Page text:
Yves Saint Laurent is a 21-year-old aspiring fashion designer whose sketches have caught the eye of one of France's most revered fashion giants, Christian Dior. When Yves finds himself the successor of Dior's fashion house, he suddenly finds himself a major celebrity; a status which grows at the arrival of his first catwalk show. It's there he meets Pierre Bergé, with whom he falls in love and the pair quickly become business partners. However, life becomes more complicated when Yves finds himself fired, and his life spirals into a whirlwind of humiliation, media savagery, drugs and mental illness. Despite his problems, however, he still manages to impress the world with his first collection - a move which would change the world of haute couture forever.
'Yves Saint Laurent' is a biographical drama based on the colourful life of the world renowned designer of the same name. Based on the biography 'Letters to Yves' by Laurence Benaïm, the movie has been directed and co-written by Jalil Lespert ('Headwinds', '24 Bars') with previous screenplay collaborator Marie-Pierre Huster ('Amitiés sincères', 'Headwinds') and Jacques Fieschi ('Going Away', 'Nelly & Monsieur Arnaud'). 'Yves Saint Laurent' is set to be unveiled in the UK on March 21st 2014.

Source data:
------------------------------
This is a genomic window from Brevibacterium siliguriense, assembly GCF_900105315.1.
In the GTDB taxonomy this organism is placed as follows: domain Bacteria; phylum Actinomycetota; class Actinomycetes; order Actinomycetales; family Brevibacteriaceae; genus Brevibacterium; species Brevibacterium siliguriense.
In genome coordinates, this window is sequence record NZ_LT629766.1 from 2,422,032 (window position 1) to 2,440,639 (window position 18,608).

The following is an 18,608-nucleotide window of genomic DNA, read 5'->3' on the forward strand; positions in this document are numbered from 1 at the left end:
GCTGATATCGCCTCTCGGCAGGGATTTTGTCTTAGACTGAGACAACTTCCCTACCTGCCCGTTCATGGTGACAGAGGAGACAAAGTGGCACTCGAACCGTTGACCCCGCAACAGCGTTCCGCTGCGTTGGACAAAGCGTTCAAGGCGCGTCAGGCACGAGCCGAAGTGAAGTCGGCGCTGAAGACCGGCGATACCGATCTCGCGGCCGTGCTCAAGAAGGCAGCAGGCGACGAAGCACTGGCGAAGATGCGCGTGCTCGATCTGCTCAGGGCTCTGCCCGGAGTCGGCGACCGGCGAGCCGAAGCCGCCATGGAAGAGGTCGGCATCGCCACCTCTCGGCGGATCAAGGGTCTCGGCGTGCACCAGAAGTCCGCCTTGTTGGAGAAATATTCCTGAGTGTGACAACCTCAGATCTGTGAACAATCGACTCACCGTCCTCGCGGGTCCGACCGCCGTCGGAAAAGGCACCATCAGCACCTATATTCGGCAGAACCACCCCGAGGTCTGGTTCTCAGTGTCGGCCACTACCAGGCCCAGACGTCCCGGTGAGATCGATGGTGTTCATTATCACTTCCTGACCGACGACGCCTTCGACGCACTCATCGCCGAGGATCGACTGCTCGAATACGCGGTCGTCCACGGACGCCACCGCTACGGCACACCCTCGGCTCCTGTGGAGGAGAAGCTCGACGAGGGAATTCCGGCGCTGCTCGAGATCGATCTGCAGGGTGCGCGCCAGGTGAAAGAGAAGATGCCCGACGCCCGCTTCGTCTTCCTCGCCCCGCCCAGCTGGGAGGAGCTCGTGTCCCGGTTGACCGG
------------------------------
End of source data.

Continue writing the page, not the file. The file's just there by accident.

French actor-filmmaker Mathieu Kassovitz (Gothika) takes on a major event in his nation's colonial history with this true action-adventure set on the lush South Pacific island of New Caledonia. It's a muscular, harrowing military thriller that has echoes of Zero Dark Thirty in its urgent story's drive to a big action climax. And it was made a year earlier.
The events take place in 1988, as politicians in France are preparing for general elections when an uprising breaks out in New Caledonia and several people are taken hostage by Kanak islanders. So French special forces captain Philippe (Kassovitz) assembles a crack team to diffuse the situation. Their goal is to facilitate talks to find a peaceful solution, but the local French politician (Martin) and military bosses are keen on a much more aggressive approach to crush any percieved rebellion. This is especially frustrating to Philippe after he meets the Kanak leader (Lapacas) and discovers that they also want peace, and that the whole situation is the result of panic and inexperience.
As the military and government pushes violence over peace, the story becomes increasingly intense. The political gamesmanship is shocking, as candidates falsely label the Kanaks as "savages" to get votes while arrogant leaders make snap decisions thousands of miles away in Paris. So the film begins to feel like a real attempt to right France's colonial wrongs, and it's infused with the righteous anger of centuries of mistreatment of indigenous peoples. It even opens with the caption, "The truth hurts, but lies kill".
Continue reading: Rebellion [L'Ordre Et La Morale] Review
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